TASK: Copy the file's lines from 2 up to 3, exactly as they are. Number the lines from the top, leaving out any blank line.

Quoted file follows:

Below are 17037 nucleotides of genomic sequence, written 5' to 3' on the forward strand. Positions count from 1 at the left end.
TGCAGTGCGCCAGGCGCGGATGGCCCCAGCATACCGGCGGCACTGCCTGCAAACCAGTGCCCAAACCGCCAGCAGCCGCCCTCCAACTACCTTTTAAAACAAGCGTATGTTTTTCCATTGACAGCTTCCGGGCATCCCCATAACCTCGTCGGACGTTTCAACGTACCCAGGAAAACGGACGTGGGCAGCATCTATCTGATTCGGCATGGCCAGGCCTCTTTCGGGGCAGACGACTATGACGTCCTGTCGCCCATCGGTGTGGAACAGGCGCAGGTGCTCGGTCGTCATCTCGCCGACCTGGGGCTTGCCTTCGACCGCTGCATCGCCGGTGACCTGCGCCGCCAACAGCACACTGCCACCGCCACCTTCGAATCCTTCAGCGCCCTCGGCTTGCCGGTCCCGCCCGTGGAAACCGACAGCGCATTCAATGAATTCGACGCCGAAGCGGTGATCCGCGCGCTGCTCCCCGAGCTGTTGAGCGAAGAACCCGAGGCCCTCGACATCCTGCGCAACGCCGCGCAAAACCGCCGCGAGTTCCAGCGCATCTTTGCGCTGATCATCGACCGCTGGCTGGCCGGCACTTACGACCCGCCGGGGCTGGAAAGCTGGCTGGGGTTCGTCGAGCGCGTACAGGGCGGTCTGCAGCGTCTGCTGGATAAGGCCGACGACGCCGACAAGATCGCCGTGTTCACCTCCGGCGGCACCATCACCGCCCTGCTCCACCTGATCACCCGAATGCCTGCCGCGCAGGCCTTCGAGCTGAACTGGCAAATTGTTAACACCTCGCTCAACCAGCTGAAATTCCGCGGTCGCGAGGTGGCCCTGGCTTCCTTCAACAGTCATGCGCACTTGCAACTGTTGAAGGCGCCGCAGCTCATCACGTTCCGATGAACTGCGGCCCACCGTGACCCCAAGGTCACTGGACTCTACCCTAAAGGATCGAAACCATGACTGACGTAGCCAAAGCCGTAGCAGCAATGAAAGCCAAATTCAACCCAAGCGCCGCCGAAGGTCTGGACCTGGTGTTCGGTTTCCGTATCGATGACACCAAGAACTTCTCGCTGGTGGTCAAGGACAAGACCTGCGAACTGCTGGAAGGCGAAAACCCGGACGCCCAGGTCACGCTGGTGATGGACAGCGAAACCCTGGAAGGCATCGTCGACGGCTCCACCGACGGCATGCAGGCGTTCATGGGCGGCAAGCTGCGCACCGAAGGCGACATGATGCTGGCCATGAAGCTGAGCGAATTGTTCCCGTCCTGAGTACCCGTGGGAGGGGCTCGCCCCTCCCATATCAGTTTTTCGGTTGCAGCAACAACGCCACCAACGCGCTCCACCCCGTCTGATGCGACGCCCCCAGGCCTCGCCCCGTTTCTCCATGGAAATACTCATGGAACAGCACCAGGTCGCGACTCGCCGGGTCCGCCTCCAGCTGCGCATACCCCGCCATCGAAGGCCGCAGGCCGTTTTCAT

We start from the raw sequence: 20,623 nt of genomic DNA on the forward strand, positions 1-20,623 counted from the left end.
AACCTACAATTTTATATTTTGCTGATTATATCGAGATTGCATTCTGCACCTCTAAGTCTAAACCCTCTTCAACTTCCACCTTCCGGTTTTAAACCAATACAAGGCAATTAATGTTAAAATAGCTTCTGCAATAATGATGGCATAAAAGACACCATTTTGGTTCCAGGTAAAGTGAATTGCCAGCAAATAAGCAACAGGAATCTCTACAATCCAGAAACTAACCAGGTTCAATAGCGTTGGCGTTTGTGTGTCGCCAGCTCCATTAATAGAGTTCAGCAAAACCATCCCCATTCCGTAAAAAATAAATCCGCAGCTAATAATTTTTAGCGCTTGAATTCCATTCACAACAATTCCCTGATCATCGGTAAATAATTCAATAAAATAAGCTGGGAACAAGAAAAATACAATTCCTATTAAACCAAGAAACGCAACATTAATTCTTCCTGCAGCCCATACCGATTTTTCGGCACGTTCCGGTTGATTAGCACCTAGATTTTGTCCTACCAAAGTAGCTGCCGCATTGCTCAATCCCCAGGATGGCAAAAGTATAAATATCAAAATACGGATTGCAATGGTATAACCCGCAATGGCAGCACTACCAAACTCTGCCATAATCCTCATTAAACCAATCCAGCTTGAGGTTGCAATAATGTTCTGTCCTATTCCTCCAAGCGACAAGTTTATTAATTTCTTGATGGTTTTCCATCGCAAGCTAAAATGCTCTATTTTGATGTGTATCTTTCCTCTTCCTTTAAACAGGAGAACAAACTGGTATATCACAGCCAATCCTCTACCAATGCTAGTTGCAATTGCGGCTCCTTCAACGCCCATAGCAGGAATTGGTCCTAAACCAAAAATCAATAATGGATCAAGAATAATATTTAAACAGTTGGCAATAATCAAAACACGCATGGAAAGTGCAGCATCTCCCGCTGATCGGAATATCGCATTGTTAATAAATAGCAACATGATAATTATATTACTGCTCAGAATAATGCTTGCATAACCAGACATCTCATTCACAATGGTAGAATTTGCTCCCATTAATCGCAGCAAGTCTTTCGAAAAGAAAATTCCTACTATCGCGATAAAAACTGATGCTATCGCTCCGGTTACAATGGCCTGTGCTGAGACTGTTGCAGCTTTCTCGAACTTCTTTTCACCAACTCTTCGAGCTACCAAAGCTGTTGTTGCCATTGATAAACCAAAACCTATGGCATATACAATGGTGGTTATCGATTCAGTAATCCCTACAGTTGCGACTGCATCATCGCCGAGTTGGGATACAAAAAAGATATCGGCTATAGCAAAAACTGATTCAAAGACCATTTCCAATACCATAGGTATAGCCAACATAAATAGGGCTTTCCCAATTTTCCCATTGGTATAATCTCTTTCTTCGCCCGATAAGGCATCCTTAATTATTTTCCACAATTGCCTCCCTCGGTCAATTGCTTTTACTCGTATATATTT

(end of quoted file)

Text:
TGCAGTGCGCCAGGCGCGGATGGCCCCAGCATACCGGCGGCACTGCCTGCAAACCAGTGCCCAAACCGCCAGCAGCCGCCCTCCAACTACCTTTTAAAACAAGCGTATGTTTTTCCATTGACAGCTTCCGGGCATCCCCATAACCTCGTCGGACGTTTCAACGTACCCAGGAAAACGGACGTGGGCAGCATCTATCTGATTCGGCATGGCCAGGCCTCTTTCGGGGCAGACGACTATGACGTCCTGTCGCCCATCGGTGTGGAACAGGCGCAGGTGCTCGGTCGTCATCTCGCCGACCTGGGGCTTGCCTTCGACCGCTGCATCGCCGGTGACCTGCGCCGCCAACAGCACACTGCCACCGCCACCTTCGAATCCTTCAGCGCCCTCGGCTTGCCGGTCCCGCCCGTGGAAACCGACAGCGCATTCAATGAATTCGACGCCGAAGCGGTGATCCGCGCGCTGCTCCCCGAGCTGTTGAGCGAAGAACCCGAGGCCCTCGACATCCTGCGCAACGCCGCGCAAAACCGCCGCGAGTTCCAGCGCATCTTTGCGCTGATCATCGACCGCTGGCTGGCCGGCACTTACGACCCGCCGGGGCTGGAAAGCTGGCTGGGGTTCGTCGAGCGCGTACAGGGCGGTCTGCAGCGTCTGCTGGATAAGGCCGACGACGCCGACAAGATCGCCGTGTTCACCTCCGGCGGCACCATCACCGCCCTGCTCCACCTGATCACCCGAATGCCTGCCGCGCAGGCCTTCGAGCTGAACTGGCAAATTGTTAACACCTCGCTCAACCAGCTGAAATTCCGCGGTCGCGAGGTGGCCCTGGCTTCCTTCAACAGTCATGCGCACTTGCAACTGTTGAAGGCGCCGCAGCTCATCACGTTCCGATGAACTGCGGCCCACCGTGACCCCAAGGTCACTGGACTCTACCCTAAAGGATCGAAACCATGACTGACGTAGCCAAAGCCGTAGCAGCAATGAAAGCCAAATTCAACCCAAGCGCCGCCGAAGGTCTGGACCTGGTGTTCGGTTTCCGTATCGATGACACCAAGAACTTCTCGCTGGTGGTCAAGGACAAGACCTGCGAACTGCTGGAAGGCGAAAACCCGGACGCCCAGGTCACGCTGGTGATGGACAGCGAAACCCTGGAAGGCATCGTCGACGGCTCCACCGACGGCATGCAGGCGTTCATGGGCGGCAAGCTGCGCACCGAAGGCGACATGATGCTGGCCATGAAGCTGAGCGAATTGTTCCCGTCCTGAGTACCCGTGGGAGGGGCTCGCCCCTCCCATATCAGTTTTTCGGTTGCAGCAACAACGCCACCAACGCGCTCCACCCCGTCTGATGCGACGCCCCCAGGCCTCGCCCCGTTTCTCCATGGAAATACTCATGGAACAGCACCAGGTCGCGACTCGCCGGGTCCGCCTCCAGCTGCGCATACCCCGCCATCGAAGGCCGCAGGCCGTTTTCAT

We start from the raw sequence: 20,623 nt of genomic DNA on the forward strand, positions 1-20,623 counted from the left end.